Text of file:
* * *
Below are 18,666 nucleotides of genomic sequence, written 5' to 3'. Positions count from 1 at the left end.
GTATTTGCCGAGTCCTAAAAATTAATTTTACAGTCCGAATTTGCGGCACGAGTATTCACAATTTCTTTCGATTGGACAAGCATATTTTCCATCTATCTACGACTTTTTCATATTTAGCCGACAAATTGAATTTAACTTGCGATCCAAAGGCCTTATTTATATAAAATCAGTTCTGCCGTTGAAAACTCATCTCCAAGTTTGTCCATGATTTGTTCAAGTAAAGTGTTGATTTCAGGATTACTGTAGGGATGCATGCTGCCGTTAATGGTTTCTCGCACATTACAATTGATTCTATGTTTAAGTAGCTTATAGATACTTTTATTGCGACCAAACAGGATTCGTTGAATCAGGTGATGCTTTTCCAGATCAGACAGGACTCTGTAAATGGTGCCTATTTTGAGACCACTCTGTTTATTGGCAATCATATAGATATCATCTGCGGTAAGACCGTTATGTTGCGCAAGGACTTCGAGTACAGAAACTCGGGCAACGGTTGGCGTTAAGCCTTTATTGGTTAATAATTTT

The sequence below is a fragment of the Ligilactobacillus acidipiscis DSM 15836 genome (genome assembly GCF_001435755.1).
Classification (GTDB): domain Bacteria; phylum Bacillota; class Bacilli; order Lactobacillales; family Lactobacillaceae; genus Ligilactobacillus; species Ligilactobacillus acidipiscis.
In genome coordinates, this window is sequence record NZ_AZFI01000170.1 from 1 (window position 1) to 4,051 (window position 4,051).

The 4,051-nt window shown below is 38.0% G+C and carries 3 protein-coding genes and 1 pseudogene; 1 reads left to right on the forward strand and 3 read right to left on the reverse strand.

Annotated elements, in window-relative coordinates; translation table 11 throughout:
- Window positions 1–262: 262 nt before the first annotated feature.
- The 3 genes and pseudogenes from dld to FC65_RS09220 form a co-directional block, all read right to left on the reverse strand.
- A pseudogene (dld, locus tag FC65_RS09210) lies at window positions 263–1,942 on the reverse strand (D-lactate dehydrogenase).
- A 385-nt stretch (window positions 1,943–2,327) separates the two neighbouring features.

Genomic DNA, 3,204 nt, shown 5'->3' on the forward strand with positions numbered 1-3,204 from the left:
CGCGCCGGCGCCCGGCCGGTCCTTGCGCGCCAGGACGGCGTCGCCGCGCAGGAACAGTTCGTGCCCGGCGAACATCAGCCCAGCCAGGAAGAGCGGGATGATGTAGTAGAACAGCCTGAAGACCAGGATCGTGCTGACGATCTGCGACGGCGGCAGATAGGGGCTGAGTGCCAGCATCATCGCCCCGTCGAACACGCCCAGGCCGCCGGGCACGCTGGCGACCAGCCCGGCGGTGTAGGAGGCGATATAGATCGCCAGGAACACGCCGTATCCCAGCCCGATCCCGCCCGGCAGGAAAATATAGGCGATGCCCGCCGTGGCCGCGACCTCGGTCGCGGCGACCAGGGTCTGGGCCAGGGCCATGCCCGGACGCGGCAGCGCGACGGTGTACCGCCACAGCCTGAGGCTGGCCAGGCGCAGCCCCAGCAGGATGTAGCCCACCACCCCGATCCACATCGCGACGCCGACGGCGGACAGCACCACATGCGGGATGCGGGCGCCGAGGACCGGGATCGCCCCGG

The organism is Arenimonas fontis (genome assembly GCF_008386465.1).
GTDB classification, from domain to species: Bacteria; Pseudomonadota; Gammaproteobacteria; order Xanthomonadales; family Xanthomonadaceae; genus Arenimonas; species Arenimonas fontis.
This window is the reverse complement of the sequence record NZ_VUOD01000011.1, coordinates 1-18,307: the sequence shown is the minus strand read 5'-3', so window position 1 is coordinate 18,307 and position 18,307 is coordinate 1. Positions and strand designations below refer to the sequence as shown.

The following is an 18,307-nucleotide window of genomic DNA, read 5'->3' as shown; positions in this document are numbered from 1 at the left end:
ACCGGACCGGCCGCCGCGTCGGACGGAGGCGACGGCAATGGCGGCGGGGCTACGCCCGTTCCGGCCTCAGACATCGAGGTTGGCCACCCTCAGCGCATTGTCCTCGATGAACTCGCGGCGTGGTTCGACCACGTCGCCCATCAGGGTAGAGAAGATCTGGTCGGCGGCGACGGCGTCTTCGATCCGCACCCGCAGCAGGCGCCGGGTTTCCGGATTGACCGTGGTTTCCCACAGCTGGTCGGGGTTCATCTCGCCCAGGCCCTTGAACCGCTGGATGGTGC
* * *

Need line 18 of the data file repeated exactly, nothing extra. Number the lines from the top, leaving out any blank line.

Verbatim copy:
ACCGGACCGGCCGCCGCGTCGGACGGAGGCGACGGCAATGGCGGCGGGGCTACGCCCGTTCCGGCCTCAGACATCGAGGTTGGCCACCCTCAGCGCATTGTCCTCGATGAACTCGCGGCGTGGTTCGACCACGTCGCCCATCAGGGTAGAGAAGATCTGGTCGGCGGCGACGGCGTCTTCGATCCGCACCCGCAGCAGGCGCCGGGTTTCCGGATTGACCGTGGTTTCCCACAGCTGGTCGGGGTTCATCTCGCCCAGGCCCTTGAACCGCTGGATGGTGC